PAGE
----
Case in point: My Linux installation at work, which is an 8 core, 16 GB RAM computational workstation, uses 231 MB of RAM after I've logged in. Two days after last reboot, with five terminal windows, Firefox with a dozen tabs, Citrix (to run Outlook, restrictive company Exchange policy...), Gimp, Blender, two additional CAD programs, and two instances of a PDF viewer, I'm still only using 1.7 GB RAM.

    On the same system, Windows 7 uses 1.5 GB after I've logged in, no programs running. And yes, I'm using both preload and readahead on the Linux system, so don't give me the "Windows uses RAM to store things it will need in the future" because my Linux does as well.
  • by Baloroth ( 2370816 ) on Friday August 31, 2012 @02:04PM (#41192653)

    The fact that the open source drivers are on Linux isn't really important to the story at all, asides from the background (i.e. that is the reason Valve are working with open source drivers to max out performance in the first place). The interesting thing is how the OSS allows Valve to tweak or examine the driver code on the fly to find out how to optimize performance.

    Reading the summary is great, but understanding the point is even better.

  • Re:Yes, we get it. (Score:3, Insightful)

    by not already in use ( 972294 ) on Friday August 31, 2012 @02:06PM (#41192675)
    >And yes, I'm using both preload and readahead on the Linux system, so don't give me the "Windows uses RAM to store things it will need in the future" because my Linux does as well. If you're *only* using 231MB of 16 gigabytes, you're not caching nearly as many things as it could/should be. The only point you make is that Linux is terrible at putting your system's resources to good use.
  • by Grishnakh ( 216268 ) on Friday August 31, 2012 @02:32PM (#41192927)

    Intel GPUs don't "suck", they're just not as high-performance as the others. They're perfectly adequate for most uses, and getting better all the time.

    This is like saying a Toyota Camry sucks; no, it's not a Ferrari, but it's highly reliable and performs perfectly adequately for most drivers.

  • by maeglin ( 23145 ) on Friday August 31, 2012 @02:35PM (#41192975)

    The interesting thing is how the OSS allows Valve to tweak or examine the driver code on the fly to find out how to optimize performance.

    Anyone who *actually* games wants to know who the fuck cares about underpowered Intel video card drivers. Oh, it will be able to play 5 year old Valve games? WHOOPTY-FUCKING-DOO.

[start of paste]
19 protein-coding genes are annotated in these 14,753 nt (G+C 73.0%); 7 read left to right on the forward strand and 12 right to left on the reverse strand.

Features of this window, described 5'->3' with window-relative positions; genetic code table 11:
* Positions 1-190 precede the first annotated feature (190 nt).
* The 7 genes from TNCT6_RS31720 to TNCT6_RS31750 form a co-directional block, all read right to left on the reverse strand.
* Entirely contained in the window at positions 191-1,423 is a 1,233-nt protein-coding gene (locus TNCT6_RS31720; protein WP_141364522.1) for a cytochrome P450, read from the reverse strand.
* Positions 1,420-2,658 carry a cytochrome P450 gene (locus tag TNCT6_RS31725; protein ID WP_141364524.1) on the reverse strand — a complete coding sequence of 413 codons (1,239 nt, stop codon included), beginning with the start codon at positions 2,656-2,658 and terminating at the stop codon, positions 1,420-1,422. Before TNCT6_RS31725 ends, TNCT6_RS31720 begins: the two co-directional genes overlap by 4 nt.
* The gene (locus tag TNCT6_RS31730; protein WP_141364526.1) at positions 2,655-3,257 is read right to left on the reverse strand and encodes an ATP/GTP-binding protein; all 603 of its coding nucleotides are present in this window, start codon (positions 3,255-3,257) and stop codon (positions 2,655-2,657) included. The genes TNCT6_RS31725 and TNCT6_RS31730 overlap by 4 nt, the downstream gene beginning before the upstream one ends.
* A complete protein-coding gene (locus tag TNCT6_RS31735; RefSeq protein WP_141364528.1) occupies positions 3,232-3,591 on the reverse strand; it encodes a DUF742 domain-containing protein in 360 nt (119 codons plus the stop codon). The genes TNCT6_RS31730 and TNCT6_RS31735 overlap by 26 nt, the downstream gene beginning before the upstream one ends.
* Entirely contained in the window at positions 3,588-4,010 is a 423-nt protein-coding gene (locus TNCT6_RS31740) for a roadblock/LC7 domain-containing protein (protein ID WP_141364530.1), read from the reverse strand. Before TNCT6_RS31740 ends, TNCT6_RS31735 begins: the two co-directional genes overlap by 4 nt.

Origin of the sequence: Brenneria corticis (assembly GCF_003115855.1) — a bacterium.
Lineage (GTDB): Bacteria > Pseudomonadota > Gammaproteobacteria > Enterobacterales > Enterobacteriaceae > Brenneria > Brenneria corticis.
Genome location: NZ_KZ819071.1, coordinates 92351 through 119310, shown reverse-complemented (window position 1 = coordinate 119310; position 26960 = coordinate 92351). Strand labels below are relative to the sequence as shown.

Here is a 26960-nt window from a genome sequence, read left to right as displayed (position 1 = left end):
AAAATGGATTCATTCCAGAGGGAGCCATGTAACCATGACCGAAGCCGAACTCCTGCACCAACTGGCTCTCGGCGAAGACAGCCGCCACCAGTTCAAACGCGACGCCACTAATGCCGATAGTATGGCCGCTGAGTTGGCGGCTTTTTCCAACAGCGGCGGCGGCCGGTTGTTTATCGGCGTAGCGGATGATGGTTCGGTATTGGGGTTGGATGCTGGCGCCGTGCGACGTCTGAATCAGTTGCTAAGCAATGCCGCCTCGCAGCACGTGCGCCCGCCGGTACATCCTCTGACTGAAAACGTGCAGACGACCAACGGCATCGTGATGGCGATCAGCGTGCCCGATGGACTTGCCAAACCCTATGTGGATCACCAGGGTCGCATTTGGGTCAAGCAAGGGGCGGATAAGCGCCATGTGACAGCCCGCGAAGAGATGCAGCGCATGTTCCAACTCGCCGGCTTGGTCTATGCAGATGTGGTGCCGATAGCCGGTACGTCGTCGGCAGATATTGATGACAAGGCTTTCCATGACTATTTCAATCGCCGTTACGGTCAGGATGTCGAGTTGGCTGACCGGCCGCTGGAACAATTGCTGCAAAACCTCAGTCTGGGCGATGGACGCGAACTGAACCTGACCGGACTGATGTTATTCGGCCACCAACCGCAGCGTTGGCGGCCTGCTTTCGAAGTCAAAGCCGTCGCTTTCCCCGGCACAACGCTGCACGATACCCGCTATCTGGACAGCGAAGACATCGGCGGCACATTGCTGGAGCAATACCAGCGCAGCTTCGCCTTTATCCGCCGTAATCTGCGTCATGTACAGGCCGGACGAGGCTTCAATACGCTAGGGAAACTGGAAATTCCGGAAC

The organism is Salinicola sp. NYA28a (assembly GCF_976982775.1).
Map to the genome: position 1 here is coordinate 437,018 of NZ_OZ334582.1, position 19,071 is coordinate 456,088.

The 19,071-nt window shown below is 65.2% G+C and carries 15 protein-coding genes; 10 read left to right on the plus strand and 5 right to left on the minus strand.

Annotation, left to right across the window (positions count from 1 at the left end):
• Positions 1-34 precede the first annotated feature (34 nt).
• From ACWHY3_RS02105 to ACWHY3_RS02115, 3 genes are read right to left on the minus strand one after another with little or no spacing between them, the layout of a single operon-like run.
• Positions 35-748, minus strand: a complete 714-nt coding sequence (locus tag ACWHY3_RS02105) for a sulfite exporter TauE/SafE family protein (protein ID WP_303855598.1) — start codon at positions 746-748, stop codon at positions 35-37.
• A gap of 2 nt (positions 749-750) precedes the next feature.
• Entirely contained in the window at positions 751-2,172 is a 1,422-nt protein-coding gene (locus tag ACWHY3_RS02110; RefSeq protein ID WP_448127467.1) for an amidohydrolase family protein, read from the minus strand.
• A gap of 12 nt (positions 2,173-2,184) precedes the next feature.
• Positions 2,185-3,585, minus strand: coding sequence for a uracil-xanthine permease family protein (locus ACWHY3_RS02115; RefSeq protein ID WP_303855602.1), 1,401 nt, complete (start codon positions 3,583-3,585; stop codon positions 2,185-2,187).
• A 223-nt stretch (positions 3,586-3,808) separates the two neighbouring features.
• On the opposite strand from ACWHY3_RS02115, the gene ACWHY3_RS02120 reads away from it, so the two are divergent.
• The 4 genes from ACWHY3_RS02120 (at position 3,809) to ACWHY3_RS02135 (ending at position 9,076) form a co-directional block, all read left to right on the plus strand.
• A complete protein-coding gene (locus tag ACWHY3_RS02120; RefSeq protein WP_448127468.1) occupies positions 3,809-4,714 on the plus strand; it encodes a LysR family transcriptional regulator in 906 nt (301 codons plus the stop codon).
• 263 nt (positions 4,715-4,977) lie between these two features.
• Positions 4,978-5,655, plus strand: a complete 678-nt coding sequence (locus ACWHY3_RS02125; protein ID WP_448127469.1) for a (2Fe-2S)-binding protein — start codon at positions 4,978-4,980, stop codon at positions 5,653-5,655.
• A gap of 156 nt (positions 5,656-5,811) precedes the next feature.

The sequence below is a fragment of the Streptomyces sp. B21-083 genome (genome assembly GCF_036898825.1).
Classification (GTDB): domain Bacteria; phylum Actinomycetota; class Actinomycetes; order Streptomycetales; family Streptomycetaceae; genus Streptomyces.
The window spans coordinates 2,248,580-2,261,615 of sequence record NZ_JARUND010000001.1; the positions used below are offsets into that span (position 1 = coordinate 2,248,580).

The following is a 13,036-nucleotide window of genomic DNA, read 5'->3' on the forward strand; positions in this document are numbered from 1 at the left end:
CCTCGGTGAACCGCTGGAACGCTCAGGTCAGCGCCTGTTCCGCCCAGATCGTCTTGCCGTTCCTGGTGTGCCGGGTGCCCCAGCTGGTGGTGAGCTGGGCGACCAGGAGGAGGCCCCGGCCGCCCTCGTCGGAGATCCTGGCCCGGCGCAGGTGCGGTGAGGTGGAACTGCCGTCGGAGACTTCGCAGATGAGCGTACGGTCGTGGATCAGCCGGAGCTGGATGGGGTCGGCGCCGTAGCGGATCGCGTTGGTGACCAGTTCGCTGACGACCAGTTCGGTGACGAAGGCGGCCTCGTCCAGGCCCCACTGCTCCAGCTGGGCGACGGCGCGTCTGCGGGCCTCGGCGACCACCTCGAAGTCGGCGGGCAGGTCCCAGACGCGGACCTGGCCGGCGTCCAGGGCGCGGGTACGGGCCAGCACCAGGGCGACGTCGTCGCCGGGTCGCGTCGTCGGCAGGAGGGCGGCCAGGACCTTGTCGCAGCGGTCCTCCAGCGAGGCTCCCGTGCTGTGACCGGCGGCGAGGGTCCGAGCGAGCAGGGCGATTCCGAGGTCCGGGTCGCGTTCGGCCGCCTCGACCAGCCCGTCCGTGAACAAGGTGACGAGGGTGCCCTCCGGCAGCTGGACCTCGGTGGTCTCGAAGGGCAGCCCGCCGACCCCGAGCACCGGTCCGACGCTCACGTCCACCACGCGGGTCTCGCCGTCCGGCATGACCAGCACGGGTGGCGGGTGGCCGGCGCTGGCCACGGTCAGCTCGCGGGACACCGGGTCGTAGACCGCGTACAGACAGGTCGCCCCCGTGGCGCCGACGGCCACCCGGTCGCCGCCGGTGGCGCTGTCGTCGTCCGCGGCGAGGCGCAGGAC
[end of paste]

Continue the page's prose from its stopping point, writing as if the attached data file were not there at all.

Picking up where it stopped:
Perhaps you forgot about the time, years ago, when the FOSS crowd courted ATI, saying "Release your specs! The FOSS community will do the rest!" What did ATI do? They released the specs. An opensource driver was born, and it's an unstable, slow piece of shit. When these FOSS folks realized they weren't technically competent enough to actually create a driver for a modern GPU architecture, they went back to demonizing ATI for not releasing their proprietary driver under a free license.

    What's the moral of the story here? Just because something is open source doesn't mean "the community" is going to be able to do shit about it. Intel wants to point and say, "Look! Intel GPU can play 5 year old valve games!" Valve wants to say, "Look, Linux is a viable gaming platform!" At the end of the day, it's totally irrelevant to people who want to play new games on modern GPU's.

    You are clearly not a big picture person. What this means is that a multi-million dollar company is saving time by using open source. Time saved is money saved, and, using political algebra, every dollar saved is 30 jobs. What did Intel lose? Nothing. Meanwhile, the economy as a whole gains GDP and everyone wins.

    But, absolutely, you're right, and the other guy is wrong: this is all useless because you don't like Valve's game line-up.

  • by Baloroth ( 2370816 ) on Friday August 31, 2012 @03:07PM (#41193393)

    Anyone who *actually* games wants to know who the fuck cares about underpowered Intel video card drivers. Oh, it will be able to play 5 year old Valve games? WHOOPTY-FUCKING-DOO.

    Again, NOT THE POINT. The point is: open source drivers are easier to work with. Creating one for a graphics card yourself? Hard. Writing drivers is always a bitch, thats why they often don't work right (even the closed source ones creating by the people who made the hardware in the first place). Thats why the ATI open source driver kind of sucks. Graphics cards have a ton of out-of-spec tweaks and gimmicks to improve performance, and always have, sometimes even tweaks intended to make a single engine run well. That makes creating your own driver a monumental task, even if you ostensibly have the specs, because those specs are never quite valid. Hell, ATI/Nvidia can't even get their drivers to work right all the time, and they made the damned cards.

    All of that is a reason why the ability to work with an existing driver (assuming it is well-made) a huge bonus. Because otherwise you are working with a black box that doesn't ever work exactly as advertised and as it properly should. If you can look at the source, you can try to figure out why. Ideally, the hardware would itself be open too so you could see how far it deviates from the specs (they all do), but we don't live in an ideal world. Thats why I use a close-source driver and probably always will. But it'd be cool if I didn't have to. And that's the point of the story.

  • Re:Yes, we get it. (Score:5, Insightful)

    by oursland ( 1898514 ) on Friday August 31, 2012 @03:49PM (#41193843)
    You're misunderstanding Valve's position. They're not tweaking the drivers so much as using the source to understand which operations in THEIR software behave poorly. You're also ignorant to how much tweaking is already done in video games to make them work under Windows. Look at the furor Rage's release last year caused because AMD's drivers were broken and id Software didn't jump through hoops to make it work on that platform like so many other companies do.

Disraeli was pretty close: actually, there are Lies, Damn lies, Statistics, Benchmarks, and Delivery dates.